Landour was once called the 'Little America of the Hills'. This small hill station in Uttarakhand, dotted with winding paths, pine trees and colourful birds, became a summer retreat for the British in the 1820s. The place at the altitude of 7,500 feet above the sea is uniquely cosmopolitan and, located in north India, has been home to various communities from around the world, as a result of which their food was an intermingling of European and American cuisines that gave it a distinct anglo-Indian aroma.
As time went on, colonialism began to run its course and cheese making spread far and wide across Europe - it was not unusual for a region to produce its own, unique type of cheese. In Asia, however, cheese never really garnered the same popularity and acceptance. Even today, Asian cuisine does not involve the use of too much cheese, if at all. No one knows the real reason for this.
For many Gujaratis, winter marks the end of a long, long wait for Undhiyu, a seasonal dish that derives its name from the way it is traditionally cooked - upside down, under the ground.
"We Indians are really good at feasting," says Vikram Doctor in this episode of The Real Food Podcast. The last few months for most of us in India are full of festivals and grand occasions. And, from...
Christmas definitely is not just a Christian festival anymore. As Vikram Doctor puts it perfectly, "When Christians brought Christmas to India, we lost no time in making it a very Indian festival."
Modern cafe culture in India is booming. The explosion of coffee chains and the enthusiasm with which new outlets are greeted here are well-documented. Yet, from the frappes, cappuccinos, and, of course, flavoured cold coffees, the one variant that seems to be missing is the South Indian filter coffee.
Fasting - whether the reasons are medical, spiritual or even political - goes back centuries. Some fasts are absolute, where you can't eat, sometimes even drink, anything, while some type of fasts restrict what ingredients you can consume. For a practice that is so closely connected with food, its ingredients and their cooking, it might be surprising that fasting is generally not associated with the culinary world. But is it really so disconnected from the world of food?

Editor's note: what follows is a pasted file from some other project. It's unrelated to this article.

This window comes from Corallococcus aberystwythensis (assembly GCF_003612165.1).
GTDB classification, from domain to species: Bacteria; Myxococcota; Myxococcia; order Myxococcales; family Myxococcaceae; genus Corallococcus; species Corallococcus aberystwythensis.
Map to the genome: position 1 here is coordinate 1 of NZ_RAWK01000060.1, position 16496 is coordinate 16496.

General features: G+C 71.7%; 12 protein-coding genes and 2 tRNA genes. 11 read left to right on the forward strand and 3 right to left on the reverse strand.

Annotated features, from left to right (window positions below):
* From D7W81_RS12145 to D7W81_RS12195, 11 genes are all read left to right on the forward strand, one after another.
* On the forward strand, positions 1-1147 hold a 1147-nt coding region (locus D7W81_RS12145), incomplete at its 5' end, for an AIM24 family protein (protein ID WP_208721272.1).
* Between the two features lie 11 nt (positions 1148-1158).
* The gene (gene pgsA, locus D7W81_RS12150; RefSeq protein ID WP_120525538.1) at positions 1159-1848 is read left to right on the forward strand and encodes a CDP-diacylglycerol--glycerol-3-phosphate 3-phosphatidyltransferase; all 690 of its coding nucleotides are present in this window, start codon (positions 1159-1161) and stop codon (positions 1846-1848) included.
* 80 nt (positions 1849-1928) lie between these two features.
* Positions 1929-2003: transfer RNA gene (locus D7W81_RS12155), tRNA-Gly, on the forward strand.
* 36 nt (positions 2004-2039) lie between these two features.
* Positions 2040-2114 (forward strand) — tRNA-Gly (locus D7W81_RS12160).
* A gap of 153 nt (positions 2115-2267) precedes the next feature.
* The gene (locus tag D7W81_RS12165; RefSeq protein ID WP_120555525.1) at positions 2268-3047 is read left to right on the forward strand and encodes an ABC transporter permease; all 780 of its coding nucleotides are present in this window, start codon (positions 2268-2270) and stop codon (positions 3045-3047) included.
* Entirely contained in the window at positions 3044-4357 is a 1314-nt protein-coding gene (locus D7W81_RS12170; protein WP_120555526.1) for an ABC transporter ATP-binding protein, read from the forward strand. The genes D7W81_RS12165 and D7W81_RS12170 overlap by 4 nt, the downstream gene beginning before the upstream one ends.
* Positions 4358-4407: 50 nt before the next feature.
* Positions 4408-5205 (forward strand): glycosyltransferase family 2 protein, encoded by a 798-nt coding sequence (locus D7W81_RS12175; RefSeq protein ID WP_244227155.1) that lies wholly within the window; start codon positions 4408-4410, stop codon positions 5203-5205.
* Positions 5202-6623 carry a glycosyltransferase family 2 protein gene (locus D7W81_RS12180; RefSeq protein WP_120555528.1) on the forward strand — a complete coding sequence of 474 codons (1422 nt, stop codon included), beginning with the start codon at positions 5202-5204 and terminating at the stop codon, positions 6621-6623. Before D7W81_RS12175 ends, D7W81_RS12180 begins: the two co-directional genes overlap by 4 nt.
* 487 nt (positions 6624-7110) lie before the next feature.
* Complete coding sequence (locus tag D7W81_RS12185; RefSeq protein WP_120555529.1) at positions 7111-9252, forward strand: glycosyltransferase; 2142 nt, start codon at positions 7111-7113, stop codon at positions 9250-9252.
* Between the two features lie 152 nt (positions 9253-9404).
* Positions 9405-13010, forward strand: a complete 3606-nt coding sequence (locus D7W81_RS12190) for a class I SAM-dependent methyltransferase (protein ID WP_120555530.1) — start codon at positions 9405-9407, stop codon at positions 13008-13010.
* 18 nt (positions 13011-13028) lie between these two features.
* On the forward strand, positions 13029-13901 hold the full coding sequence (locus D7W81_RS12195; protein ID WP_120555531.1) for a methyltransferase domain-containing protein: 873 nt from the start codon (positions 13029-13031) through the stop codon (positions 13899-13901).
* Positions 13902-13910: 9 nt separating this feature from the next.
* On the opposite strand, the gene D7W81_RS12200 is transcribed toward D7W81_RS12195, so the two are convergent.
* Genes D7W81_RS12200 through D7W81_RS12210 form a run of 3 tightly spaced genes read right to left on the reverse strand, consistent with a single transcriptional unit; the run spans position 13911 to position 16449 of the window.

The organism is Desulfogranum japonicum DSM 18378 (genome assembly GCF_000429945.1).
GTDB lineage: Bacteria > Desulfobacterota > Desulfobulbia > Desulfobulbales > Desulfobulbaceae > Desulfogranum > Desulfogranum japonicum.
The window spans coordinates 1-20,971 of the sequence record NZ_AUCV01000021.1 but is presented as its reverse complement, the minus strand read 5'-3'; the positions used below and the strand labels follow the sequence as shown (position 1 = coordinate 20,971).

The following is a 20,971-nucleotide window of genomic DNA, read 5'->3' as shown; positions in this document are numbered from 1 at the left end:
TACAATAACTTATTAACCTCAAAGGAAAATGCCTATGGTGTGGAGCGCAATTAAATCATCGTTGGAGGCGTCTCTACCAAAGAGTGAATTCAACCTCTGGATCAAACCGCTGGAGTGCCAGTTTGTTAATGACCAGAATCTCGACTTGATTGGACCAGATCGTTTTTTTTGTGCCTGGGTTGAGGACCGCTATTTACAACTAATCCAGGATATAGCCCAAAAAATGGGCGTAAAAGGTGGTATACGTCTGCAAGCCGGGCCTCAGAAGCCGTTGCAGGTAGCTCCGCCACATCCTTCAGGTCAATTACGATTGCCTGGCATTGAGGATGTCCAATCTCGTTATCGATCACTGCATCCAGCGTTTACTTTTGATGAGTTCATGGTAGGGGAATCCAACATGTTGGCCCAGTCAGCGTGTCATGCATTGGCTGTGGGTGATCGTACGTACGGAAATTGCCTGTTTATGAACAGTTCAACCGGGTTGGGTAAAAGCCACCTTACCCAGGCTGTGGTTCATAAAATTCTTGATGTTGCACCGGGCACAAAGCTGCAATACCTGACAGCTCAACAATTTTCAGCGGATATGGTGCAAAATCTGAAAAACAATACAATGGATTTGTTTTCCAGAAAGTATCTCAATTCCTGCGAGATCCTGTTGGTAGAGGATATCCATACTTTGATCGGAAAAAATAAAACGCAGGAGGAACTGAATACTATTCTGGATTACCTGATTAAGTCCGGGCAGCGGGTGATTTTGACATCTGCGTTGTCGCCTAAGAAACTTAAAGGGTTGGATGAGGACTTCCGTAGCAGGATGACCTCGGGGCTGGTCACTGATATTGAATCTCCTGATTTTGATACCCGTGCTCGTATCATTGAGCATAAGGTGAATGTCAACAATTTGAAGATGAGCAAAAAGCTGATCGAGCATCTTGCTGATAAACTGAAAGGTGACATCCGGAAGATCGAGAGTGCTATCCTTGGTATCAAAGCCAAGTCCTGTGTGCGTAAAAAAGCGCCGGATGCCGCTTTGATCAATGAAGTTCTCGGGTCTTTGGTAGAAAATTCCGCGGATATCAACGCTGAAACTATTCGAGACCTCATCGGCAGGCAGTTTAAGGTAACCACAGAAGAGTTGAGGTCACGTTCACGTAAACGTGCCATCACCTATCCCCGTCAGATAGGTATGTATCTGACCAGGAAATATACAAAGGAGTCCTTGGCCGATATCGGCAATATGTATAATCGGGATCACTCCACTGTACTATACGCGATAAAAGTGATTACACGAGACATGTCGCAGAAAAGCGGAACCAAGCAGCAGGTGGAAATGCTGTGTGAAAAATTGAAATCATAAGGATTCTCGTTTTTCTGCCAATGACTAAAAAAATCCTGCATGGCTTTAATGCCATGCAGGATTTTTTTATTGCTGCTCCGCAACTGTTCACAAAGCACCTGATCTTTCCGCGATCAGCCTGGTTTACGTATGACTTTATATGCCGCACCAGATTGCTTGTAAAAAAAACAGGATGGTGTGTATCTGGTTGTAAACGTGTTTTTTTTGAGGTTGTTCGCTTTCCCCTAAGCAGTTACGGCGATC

The science of nutrition is, and always has been, a confounding mess. Are carbohydrates good or bad? Do you really need to banish fat from your diet? Can salt actually cause irreparable harm? The answer to these questions changes every few years. Add to this the plethora of diets that keep coming in and going out of fashion every few months, and you're left confused about what really is healthy. However, the one trend that has been consistent is the organic food movement.
In this episode of The Real Food Podcast, Vikram Doctor finds out about the history of honey in India and its many, many flavours that we really should be proud of.
The versatile and healthy idli is ubiquitous and has achieved widespread popularity. But, and some might find this surprising, it was nothing more than a regional specialty up until the '70s and even '80s, when it was confined largely to south Indian households. How did it manage to cross geographical boundaries and become an everyday staple across India? Vikram Doctor finds out in this episode of The Real Food Podcast.
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In this episode of The Real Food Podcast, Vikram Doctor takes you on a journey across India, telling you about the mind-boggling variety of pickles that we make and what sets our pickles apart.
That we love tea is not something that needs to be underlined. Then why do we ignore the finer offerings of tea plantations in Darjeeling? Vikram Doctor investigates in this episode of The Real Food Podcast.
In this episode of The Real Food Podcast, Vikram Doctor chronicles Old Monk's colonial origins and its popularity during the 80s and 90s, and examines what needs to be done to revive this enduring brand.
The reason that the indigenous varieties of India are disappearing from the market is purely commercial. With the help of Dan Koeppel, a columnist and the author of Banana: The Fate of the Fruit That Changed the World, Vikram traces the evolution of the banana from a simple tropical fruit to an industrial product in the West, and finds out how this may help understand what is happening in India.